IT WAS ALL A SET UP
In fact, the above rundown on macroeconomics doesn’t tell the whole story. The way it worked out, all of the world’s industrialized nations decided to make the US dollar their “universal” reserve currency, mainly because of the US’ position in post World War Two finance, and the gold backing the dollar. TO make that work you don’t have two rectangle on the whiteboard; you have one currency held in reserve and the regular cycling of other currencies whose value is determined in how their nations trade measures up to that of the US, and as if the move was ordered by the BIS itself the US Federal Reserve soon removed gold backing from its currency, creating what eventually became the fractional reserve scenario explained above, but applied differently; according to how treaties, like NAFTA or BRICS, made certain international trade relationships more economically prudent than others, while at the same time every nation valuated their county’s currency against a reserve they each held on the US dollar.
The US dollar is still used as the world’s “reserve”, but if you put that into practice, the entire ploy is a negotiating tactic used for global fiscal management, where every other nation on the planet that isn’t the United States, in their trade relationships, will be able to steer the fiscal infrastructure of the US to collapse indirectly over about five generations, through how the fractional reserve valuation of currency model the world has agreed to, has subjected people to their currency buying less or more than it did yesterday, at any given time, as a planetary standard.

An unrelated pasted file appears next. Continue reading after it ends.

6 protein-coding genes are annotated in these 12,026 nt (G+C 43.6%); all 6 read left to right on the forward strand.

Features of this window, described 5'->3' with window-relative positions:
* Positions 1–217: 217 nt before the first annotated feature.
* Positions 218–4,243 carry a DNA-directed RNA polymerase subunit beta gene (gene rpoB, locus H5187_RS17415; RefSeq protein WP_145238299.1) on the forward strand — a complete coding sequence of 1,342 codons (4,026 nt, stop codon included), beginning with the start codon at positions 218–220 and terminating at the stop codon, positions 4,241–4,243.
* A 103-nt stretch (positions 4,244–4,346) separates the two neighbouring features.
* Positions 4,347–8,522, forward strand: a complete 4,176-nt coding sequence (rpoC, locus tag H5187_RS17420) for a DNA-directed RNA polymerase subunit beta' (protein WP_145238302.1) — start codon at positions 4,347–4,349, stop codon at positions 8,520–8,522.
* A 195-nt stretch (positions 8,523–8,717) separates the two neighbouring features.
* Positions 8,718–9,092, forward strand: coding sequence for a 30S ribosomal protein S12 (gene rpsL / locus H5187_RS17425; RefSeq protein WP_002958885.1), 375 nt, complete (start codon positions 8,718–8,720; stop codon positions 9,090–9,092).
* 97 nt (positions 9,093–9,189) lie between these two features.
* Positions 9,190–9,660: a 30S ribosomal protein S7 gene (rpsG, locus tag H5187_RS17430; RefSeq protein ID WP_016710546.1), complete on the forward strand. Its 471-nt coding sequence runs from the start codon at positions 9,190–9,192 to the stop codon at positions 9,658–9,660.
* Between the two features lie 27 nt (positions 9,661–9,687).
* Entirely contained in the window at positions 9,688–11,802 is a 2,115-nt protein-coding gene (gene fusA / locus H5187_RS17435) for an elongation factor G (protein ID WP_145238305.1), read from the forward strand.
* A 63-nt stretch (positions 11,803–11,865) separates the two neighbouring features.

When you’re talking value of the dollar, fractional reserve valuations, and the infrastructure, let’s say a public project for new roads gets approved and funded at 5 billion, but due to on the ground issues with contractor logistics, the project doesn’t start until two years after its approval. If the dollar lost value in those two years and the project hasn’t started, the same project is liable to cost 5.1 or 5.2 billion, which is one or two hundred million dollars more – where’s the new money coming from?
-So, apply that to all the nations that have regularly been on the losing side of key trade relations for long enough, and the result is a planet of countries with collapsing infrastructures, leaving only the elite, who at the top are living aristocracy, to buy everything they can own regardless of public concern or welfare.